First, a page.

Affordable collections, such as Select by Calphalon and Classic, are solid options if you’re on a tight budget.
However, the downside is they’re made with an impact-bonded aluminum base sandwiched in layers of stainless steel.
Again, don’t get me wrong, they’re still great options.
Impact-bonded bases aren’t the worst in the world.
But they’re not as good at distributing heat or as responsive. Plus, they’re more likely to produce hotspots on the surface – causing warps or dents.
It’s difficult to call a winner here because both brands are solid options. They both use similar high-quality materials and construction for their cookware.
If I had to choose based on my preferences, I’d pick Calpalon. I really like the sheer variety of stainless steel cookware to choose from. Plus, their hard anodized cookware has stronger construction compared to Tramontina.
That being said, for beginners or cooks on a tight budget, Tramontina is the better choice. So, you could probably argue this section is a tie.
Design and Usability
Before you go ahead and jump into investing in either company, it’s worth having an idea about the design features they offer and how easy their cookware is to use.
I don’t know about you, but I hate cookware that makes me want to pull my hair out.
So who does the better job, Tramontina or Calphalon?
Tramontina has better variety when it comes to aesthetics – which can be overwhelming at first.
You can choose from blue, copper, or red colored exteriors on their hard anodized and nonstick cookware. There are also brushed aluminum or stainless steel options if you want a more professional, minimalistic look.
One great feature of Tramontina is its handle design – particularly on the PRO series.
More often than not, the handle is attached with three heavy-duty stainless steel rivets for improved stability and durability. Most cookware is dual-riveted instead.
But what’s neat is the removable heat-resistant silicone grip.
Silicone has low thermal conductivity and heats slower than other materials, such as stainless steel. This makes the cookware easier and safer to move in the kitchen.
The handle is slightly longer, measuring 9.5 inches long, compared to roughly 8 or 9 inches on most cookware.
However, there are both pros and cons to this.
On a positive note – the extra length keeps you further away from the heat source, meaning you’re less likely to burn yourself. This is particularly useful when searing steaks and preventing oil or fats from hitting your hand.
The drawback, though, is the long handle may give you less leverage.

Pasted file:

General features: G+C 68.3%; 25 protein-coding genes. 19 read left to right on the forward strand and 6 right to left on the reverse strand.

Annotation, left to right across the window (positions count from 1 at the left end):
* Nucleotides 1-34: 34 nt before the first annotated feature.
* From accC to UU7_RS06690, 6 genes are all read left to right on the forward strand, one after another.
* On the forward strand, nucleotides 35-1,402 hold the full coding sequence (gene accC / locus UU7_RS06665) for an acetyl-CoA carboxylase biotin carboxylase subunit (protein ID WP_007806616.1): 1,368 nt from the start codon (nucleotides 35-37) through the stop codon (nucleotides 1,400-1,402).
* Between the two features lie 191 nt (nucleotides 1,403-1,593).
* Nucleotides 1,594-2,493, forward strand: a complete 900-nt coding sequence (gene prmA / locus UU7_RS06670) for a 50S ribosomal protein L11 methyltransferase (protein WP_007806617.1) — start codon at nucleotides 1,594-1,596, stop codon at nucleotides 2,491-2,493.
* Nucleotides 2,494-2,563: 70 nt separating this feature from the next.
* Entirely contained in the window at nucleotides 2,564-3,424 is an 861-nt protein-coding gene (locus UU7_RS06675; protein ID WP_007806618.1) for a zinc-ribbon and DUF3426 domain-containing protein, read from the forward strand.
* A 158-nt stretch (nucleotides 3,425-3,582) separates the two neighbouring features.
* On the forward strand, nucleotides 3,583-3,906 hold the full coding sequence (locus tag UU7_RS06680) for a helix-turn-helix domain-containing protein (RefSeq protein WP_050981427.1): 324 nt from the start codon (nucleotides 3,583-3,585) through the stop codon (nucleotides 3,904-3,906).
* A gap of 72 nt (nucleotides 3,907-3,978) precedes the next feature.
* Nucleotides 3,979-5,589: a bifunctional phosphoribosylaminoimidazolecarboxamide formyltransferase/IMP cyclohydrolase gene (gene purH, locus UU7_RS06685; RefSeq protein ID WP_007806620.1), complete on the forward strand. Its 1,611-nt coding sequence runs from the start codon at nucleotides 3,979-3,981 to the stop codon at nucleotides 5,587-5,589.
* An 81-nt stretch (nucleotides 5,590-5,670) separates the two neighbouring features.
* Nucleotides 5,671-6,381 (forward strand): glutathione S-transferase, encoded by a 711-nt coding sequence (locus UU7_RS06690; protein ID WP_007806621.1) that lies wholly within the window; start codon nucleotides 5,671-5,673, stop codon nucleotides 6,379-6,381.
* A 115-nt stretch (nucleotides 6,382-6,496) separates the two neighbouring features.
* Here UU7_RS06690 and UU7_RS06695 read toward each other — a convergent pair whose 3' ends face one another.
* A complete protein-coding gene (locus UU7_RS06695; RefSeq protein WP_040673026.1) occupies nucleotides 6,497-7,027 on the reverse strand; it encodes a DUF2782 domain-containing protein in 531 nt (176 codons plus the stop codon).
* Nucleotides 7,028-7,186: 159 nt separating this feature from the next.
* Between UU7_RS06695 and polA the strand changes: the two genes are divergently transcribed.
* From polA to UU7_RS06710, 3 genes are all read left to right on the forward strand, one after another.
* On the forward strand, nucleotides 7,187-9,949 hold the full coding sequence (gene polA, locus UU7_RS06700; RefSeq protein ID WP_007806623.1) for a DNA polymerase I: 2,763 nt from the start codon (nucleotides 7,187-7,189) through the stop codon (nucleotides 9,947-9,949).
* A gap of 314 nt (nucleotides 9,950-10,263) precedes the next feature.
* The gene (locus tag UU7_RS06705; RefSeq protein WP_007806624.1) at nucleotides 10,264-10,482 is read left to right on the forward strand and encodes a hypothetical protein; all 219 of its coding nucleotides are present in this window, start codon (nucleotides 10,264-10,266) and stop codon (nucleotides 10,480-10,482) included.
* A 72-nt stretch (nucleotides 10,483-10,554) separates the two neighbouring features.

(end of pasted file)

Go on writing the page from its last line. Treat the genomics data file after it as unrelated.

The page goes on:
Generally, this will make the cookware feel heavier than it actually is. Although, some may argue that a longer handle gives you better control – depending on the weight, angle, and design.
The ergonomic-friendly handle design certainly looks incredibly comfortable to use. That being said, its thin design doesn’t look as durable compared to competitors like Anolon (or, dare I say All-Clad).
Like most brands, Tramontina attaches the handle through two or three exposed stainless steel rivets.
The problem is that, often, exposed rivets catch oil and food debris over time. Which, let’s face it, can be tough to clean. Not only does it ruin your cookware’s new and clean aesthetics, but it can also be really unhygienic.
Luckily, Tramontina has thought of a new way to combat this.
Tramontina’s PRO Fusion collection has a rivetless cooking surface for quick cleanup and improved food release.
Even better – it comes with the removable silicone sleeve we previously covered alongside a solid cast stainless steel handle for improved stability and durability.
My only gripe here is the handle’s slightly upward angle is a little like marmite ; you either love it or hate it. Some customers prefer the increased length and say it doesn’t make it feel heavy or awkward to use.
In contrast, other reviewers disapprove of Tramontina’s handle design – especially when it comes to the length.
Based on my experience with the pan, I had some near misses when I accidentally tapped the handle and spun it.
No, food didn’t go flying everywhere before you ask.
Generally, it’s a minor drawback you easily overcome as you get used to the increased length. Plenty of customers initially dislike it, but gradually over time can appreciate what Tramontina is trying to do.
But I thought I’d mention it, either way. This wouldn’t be a fair comparison if I didn’t mention the flaws.
That being said, if you’re all about ease of use, effortless cleaning, or convenience, and you’re on a tight budget, I’d still recommend the Tramontina PRO Fusion collection.
Now let’s talk about lids.
This is where Tramontina does an okay job, but it’s not mindblowing.
Tramontina primarily offers clear tempered glass lids with stainless steel handles. These are oven-safe up to 450°F, which is pretty standard.